E C+R+S

DIVIDED BY

EDUCATION

EQUALS

C = COPING (available skills/resources to face & manage adverse conditions) R = RESILIENCE (the speed and capacity to rebuild capacity) S = SAFETY/SAVED LIVES (to be calculated by mitigation) Reducing Vulnerability and Exposure to Disasters: The Asia-Pacific Disaster Report (2012)

War and natural disasters can significantly disrupt a child’s education and learning trajectory. When children are displaced due to these circumstances, they often are excluded from school for years, sometimes even generations. However, a high-quality education in emergency situations can provide physical, psychosocial and cognitive protection that can sustain and save lives (INEE 2010). In the domains of physical well-being and social and emotional, education can provide children with critical survival skills and coping mechanisms through learning. Learning may occur in formal schooling settings, but very often it occurs in informal ways during conflict and emergencies. Therefore, efforts to assess children’s learning must take into account where school-age children are, what is being taught, mother tongue and language of instruction, and a variety of other factors (INEE 2010).

UPDATE: APRIL-MAY, 2013
Aug. 2013: Pending funding, staff-up and commence regional partnerships Sept. 2013: Translations of educational resources completed, vetted, approved Oct. 2013: Implementation of test workshop end-2013: Seismometers installed, second workshop

Finalizing the research, tools, and metrics for measuring the effectiveness of this program, all of which will be reported publicly and subject to transparent validation.   The design, available for review, will be finalized on April 28th.  It combines a focus on educational evaluations for disaster risk management with USAID and World Bank metrics, capable of being adapted (without loss of integrity) for the different regions in which this project shall be implemented.

CONTINUING TO MAKE THE CASE FOR FUNDING
The partners collaborating on this project continue to pursue opportunities capable of funding regional pilots: Phillips Sea Food, Cisco Systems, W.F. Hewlett Foundation, National Science Foundation, Johns Hopkins University, Qatar Foundation International, World Bank Global Fund for Disaster Risk Reduction, as well as individual philanthropists. A public campaign design is in development.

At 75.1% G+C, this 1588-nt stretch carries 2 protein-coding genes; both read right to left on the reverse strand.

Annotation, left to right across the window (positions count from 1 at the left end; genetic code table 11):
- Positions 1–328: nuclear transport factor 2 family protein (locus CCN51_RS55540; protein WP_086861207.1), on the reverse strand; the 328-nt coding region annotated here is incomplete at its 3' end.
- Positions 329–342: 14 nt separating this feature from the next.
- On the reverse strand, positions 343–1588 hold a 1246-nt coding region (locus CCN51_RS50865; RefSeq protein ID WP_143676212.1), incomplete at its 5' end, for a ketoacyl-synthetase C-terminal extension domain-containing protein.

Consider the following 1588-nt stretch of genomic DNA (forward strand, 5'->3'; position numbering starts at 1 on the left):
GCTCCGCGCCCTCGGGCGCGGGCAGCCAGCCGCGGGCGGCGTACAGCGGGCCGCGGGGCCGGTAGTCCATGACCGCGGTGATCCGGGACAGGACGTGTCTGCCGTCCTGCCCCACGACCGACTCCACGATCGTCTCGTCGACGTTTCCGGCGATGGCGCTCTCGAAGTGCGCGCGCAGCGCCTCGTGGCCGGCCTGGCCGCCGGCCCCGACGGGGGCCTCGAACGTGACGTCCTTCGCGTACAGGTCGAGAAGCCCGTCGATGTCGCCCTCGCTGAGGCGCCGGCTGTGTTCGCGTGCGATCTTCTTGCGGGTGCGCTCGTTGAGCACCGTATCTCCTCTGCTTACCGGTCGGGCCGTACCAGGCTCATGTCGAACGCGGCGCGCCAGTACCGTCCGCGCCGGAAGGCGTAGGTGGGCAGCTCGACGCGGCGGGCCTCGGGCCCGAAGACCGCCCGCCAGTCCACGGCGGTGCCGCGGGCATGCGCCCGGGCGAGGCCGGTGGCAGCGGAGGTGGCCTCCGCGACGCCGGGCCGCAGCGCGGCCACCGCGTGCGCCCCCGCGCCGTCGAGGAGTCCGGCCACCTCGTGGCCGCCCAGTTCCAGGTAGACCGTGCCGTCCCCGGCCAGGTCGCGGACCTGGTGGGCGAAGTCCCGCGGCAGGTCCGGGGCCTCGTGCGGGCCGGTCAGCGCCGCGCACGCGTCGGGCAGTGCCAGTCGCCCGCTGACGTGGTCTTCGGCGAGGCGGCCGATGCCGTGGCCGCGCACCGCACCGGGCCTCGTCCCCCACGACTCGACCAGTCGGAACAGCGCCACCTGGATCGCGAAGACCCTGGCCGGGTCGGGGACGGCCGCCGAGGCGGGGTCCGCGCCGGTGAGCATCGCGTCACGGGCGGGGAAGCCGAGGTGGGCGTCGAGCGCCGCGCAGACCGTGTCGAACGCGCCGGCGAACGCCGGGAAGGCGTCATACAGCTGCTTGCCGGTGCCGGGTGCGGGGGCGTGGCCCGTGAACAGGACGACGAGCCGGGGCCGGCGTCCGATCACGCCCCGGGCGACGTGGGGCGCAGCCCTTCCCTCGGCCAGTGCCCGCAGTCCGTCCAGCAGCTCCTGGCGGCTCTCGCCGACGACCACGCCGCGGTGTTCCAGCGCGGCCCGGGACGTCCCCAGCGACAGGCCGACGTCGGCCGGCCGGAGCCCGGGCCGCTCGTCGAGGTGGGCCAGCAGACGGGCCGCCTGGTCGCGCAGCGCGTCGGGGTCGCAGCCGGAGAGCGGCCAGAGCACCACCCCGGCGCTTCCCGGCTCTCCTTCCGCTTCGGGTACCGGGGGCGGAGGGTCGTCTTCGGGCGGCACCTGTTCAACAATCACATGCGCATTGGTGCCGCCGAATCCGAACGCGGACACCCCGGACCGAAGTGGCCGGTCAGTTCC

RECOMMENDATION
The Girls Quake Science and Safety Initiuative partners recommend that the White House, OSTP, USAID, the Open Courseware Consortium, and the W.F. Hewlett Foundation, and other Equal Futures Partnership colleagues can play a pivotal role in this vital Equal Futures Partnership initiative by gathering stakeholders for a meeting hosted by the White House in the summer, 2013. This gathering would be designed to stimulate funding for the first pilot and establishing a momentum following its success for futher funding. Leading up to that meeting, we can commit to an active role in bringing those stakeholders to the table.

OPEN EDUCATIONAL RESOURCES: Courses

JOHNS HOPKINS UNIVERSITY SCHOOL OF EDUCATION
2013-2014 COURSES PLANNED

•Girl Rising: From Film to Movement •Girls Quake Science and Safety Initiative

OPEN EDUCATIONAL RESOURCES: Journal and Lessons

OPEN EDUCATIONAL RESOURCES:
Vital Content for Vulnerable Communities

OPEN EDUCATIONAL RESOURCES: Policies
Supported by funding from The William and Flora Hewlett Foundation, in partnership with UNESCO, Open Educational Resources have been shown as a cost-effective, high-quality way to deliver content to communities facing obstacles to information, tools, and colleagues. All content associated with the Girls Quake Science and Safety Initiative shall be governed by the least-restrictive copyright license, allowing for the maximum amount of adaptability, accessibility, and affordability of resources vital to science and safety.